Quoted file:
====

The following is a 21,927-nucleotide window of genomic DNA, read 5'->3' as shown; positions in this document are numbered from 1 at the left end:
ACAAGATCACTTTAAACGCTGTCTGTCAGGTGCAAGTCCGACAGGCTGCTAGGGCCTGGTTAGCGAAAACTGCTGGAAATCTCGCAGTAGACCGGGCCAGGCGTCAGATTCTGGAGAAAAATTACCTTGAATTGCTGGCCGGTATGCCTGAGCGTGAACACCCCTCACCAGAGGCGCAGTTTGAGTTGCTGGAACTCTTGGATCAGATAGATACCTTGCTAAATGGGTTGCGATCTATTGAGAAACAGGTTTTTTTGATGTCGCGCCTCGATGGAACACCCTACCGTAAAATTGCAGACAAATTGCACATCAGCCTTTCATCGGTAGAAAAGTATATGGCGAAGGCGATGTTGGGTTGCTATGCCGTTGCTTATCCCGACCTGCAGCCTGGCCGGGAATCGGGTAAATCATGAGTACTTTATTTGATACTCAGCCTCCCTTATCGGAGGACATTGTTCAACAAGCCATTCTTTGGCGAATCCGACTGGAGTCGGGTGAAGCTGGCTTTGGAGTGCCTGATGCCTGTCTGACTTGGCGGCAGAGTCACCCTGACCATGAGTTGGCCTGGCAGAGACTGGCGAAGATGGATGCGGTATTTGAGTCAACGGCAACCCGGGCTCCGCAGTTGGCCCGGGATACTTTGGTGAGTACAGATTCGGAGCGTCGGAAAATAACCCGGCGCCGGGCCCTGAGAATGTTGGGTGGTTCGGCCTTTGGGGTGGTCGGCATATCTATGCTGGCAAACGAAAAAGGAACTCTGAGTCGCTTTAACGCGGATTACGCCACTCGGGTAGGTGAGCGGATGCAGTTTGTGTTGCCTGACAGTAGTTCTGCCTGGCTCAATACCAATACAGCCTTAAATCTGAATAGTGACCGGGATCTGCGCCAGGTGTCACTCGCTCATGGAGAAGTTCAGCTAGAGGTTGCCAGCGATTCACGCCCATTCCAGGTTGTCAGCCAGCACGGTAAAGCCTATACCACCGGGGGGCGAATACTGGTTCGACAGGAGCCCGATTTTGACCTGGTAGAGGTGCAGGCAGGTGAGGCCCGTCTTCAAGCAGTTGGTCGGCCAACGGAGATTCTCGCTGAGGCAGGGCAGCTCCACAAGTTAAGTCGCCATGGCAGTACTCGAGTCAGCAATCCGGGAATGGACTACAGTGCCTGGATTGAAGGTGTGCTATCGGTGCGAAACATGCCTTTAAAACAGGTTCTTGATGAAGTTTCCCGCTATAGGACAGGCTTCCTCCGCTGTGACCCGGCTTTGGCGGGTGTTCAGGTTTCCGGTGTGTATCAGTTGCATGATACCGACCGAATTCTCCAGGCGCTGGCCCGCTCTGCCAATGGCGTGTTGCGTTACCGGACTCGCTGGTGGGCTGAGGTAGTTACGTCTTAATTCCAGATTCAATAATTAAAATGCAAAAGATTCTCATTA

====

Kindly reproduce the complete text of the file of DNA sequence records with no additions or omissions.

The following is a 21,927-nucleotide window of genomic DNA, read 5'->3' as shown; positions in this document are numbered from 1 at the left end:
ACAAGATCACTTTAAACGCTGTCTGTCAGGTGCAAGTCCGACAGGCTGCTAGGGCCTGGTTAGCGAAAACTGCTGGAAATCTCGCAGTAGACCGGGCCAGGCGTCAGATTCTGGAGAAAAATTACCTTGAATTGCTGGCCGGTATGCCTGAGCGTGAACACCCCTCACCAGAGGCGCAGTTTGAGTTGCTGGAACTCTTGGATCAGATAGATACCTTGCTAAATGGGTTGCGATCTATTGAGAAACAGGTTTTTTTGATGTCGCGCCTCGATGGAACACCCTACCGTAAAATTGCAGACAAATTGCACATCAGCCTTTCATCGGTAGAAAAGTATATGGCGAAGGCGATGTTGGGTTGCTATGCCGTTGCTTATCCCGACCTGCAGCCTGGCCGGGAATCGGGTAAATCATGAGTACTTTATTTGATACTCAGCCTCCCTTATCGGAGGACATTGTTCAACAAGCCATTCTTTGGCGAATCCGACTGGAGTCGGGTGAAGCTGGCTTTGGAGTGCCTGATGCCTGTCTGACTTGGCGGCAGAGTCACCCTGACCATGAGTTGGCCTGGCAGAGACTGGCGAAGATGGATGCGGTATTTGAGTCAACGGCAACCCGGGCTCCGCAGTTGGCCCGGGATACTTTGGTGAGTACAGATTCGGAGCGTCGGAAAATAACCCGGCGCCGGGCCCTGAGAATGTTGGGTGGTTCGGCCTTTGGGGTGGTCGGCATATCTATGCTGGCAAACGAAAAAGGAACTCTGAGTCGCTTTAACGCGGATTACGCCACTCGGGTAGGTGAGCGGATGCAGTTTGTGTTGCCTGACAGTAGTTCTGCCTGGCTCAATACCAATACAGCCTTAAATCTGAATAGTGACCGGGATCTGCGCCAGGTGTCACTCGCTCATGGAGAAGTTCAGCTAGAGGTTGCCAGCGATTCACGCCCATTCCAGGTTGTCAGCCAGCACGGTAAAGCCTATACCACCGGGGGGCGAATACTGGTTCGACAGGAGCCCGATTTTGACCTGGTAGAGGTGCAGGCAGGTGAGGCCCGTCTTCAAGCAGTTGGTCGGCCAACGGAGATTCTCGCTGAGGCAGGGCAGCTCCACAAGTTAAGTCGCCATGGCAGTACTCGAGTCAGCAATCCGGGAATGGACTACAGTGCCTGGATTGAAGGTGTGCTATCGGTGCGAAACATGCCTTTAAAACAGGTTCTTGATGAAGTTTCCCGCTATAGGACAGGCTTCCTCCGCTGTGACCCGGCTTTGGCGGGTGTTCAGGTTTCCGGTGTGTATCAGTTGCATGATACCGACCGAATTCTCCAGGCGCTGGCCCGCTCTGCCAATGGCGTGTTGCGTTACCGGACTCGCTGGTGGGCTGAGGTAGTTACGTCTTAATTCCAGATTCAATAATTAAAATGCAAAAGATTCTCATTA